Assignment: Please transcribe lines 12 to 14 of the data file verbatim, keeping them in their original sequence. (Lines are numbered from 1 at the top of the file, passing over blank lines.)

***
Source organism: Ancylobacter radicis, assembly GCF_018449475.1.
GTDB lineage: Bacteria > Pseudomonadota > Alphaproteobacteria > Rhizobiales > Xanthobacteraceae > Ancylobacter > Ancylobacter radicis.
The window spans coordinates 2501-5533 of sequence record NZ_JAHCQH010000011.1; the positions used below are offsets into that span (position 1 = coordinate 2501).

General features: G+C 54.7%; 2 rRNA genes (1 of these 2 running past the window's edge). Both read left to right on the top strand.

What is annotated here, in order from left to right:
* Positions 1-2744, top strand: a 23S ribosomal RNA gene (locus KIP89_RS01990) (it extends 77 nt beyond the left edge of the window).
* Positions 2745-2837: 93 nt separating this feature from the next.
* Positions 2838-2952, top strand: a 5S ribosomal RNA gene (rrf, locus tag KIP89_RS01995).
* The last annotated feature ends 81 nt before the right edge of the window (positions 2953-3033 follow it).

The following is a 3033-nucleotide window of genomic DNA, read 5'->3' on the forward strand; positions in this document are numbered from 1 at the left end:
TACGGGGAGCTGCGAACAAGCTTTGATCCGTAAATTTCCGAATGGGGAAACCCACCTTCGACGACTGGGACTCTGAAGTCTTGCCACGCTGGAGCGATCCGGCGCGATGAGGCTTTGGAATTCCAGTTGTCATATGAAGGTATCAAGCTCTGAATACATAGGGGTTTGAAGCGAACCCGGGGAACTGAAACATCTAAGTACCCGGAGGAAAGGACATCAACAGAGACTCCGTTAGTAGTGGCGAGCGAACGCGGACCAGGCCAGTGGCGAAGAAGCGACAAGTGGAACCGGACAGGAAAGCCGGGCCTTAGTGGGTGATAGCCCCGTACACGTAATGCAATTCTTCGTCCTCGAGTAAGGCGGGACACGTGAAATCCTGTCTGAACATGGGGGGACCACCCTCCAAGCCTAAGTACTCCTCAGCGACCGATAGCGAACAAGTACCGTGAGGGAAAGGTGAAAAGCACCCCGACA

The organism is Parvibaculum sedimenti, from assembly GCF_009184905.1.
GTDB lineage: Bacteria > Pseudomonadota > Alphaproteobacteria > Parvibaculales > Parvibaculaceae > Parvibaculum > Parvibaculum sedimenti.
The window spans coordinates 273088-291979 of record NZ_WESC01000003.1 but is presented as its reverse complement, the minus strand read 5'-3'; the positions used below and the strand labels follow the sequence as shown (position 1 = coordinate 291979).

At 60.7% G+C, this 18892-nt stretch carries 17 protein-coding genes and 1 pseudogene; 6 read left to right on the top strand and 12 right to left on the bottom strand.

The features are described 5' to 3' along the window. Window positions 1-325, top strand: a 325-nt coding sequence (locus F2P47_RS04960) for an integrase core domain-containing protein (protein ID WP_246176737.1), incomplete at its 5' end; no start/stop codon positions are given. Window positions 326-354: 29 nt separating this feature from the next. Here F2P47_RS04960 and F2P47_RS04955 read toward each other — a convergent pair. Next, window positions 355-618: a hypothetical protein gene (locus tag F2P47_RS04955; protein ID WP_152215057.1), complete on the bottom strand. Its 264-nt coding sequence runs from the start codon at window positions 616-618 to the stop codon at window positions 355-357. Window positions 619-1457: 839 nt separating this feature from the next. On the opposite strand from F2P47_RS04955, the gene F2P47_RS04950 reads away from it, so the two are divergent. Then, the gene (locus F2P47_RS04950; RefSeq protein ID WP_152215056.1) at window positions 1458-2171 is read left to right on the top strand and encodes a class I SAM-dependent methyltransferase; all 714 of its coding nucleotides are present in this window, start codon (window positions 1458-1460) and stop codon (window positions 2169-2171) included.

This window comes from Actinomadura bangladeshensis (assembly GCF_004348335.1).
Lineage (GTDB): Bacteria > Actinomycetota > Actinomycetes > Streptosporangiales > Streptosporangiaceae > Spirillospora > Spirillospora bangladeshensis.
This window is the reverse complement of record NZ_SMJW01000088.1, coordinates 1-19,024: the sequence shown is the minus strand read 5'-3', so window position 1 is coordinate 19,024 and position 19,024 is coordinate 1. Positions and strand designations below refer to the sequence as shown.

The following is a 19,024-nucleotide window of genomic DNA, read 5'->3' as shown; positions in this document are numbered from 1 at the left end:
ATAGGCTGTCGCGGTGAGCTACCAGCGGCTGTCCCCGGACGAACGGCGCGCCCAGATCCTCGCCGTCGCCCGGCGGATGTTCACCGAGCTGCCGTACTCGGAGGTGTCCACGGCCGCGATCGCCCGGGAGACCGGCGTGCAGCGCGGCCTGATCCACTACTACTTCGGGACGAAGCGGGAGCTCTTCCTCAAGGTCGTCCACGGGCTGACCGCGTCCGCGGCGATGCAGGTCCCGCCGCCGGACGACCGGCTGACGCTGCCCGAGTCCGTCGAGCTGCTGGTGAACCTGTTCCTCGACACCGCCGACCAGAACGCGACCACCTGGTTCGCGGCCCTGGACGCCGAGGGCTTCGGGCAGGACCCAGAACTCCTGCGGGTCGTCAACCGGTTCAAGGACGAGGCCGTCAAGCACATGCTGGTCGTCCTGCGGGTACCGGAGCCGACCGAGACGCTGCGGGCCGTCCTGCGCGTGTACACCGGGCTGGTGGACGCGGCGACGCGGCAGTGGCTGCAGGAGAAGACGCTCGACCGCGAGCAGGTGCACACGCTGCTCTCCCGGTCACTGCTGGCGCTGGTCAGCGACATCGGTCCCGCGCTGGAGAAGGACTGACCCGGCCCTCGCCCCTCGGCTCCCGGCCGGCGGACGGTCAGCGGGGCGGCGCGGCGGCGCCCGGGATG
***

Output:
The organism is Parvibaculum sedimenti, from assembly GCF_009184905.1.
GTDB lineage: Bacteria > Pseudomonadota > Alphaproteobacteria > Parvibaculales > Parvibaculaceae > Parvibaculum > Parvibaculum sedimenti.
The window spans coordinates 273088-291979 of record NZ_WESC01000003.1 but is presented as its reverse complement, the minus strand read 5'-3'; the positions used below and the strand labels follow the sequence as shown (position 1 = coordinate 291979).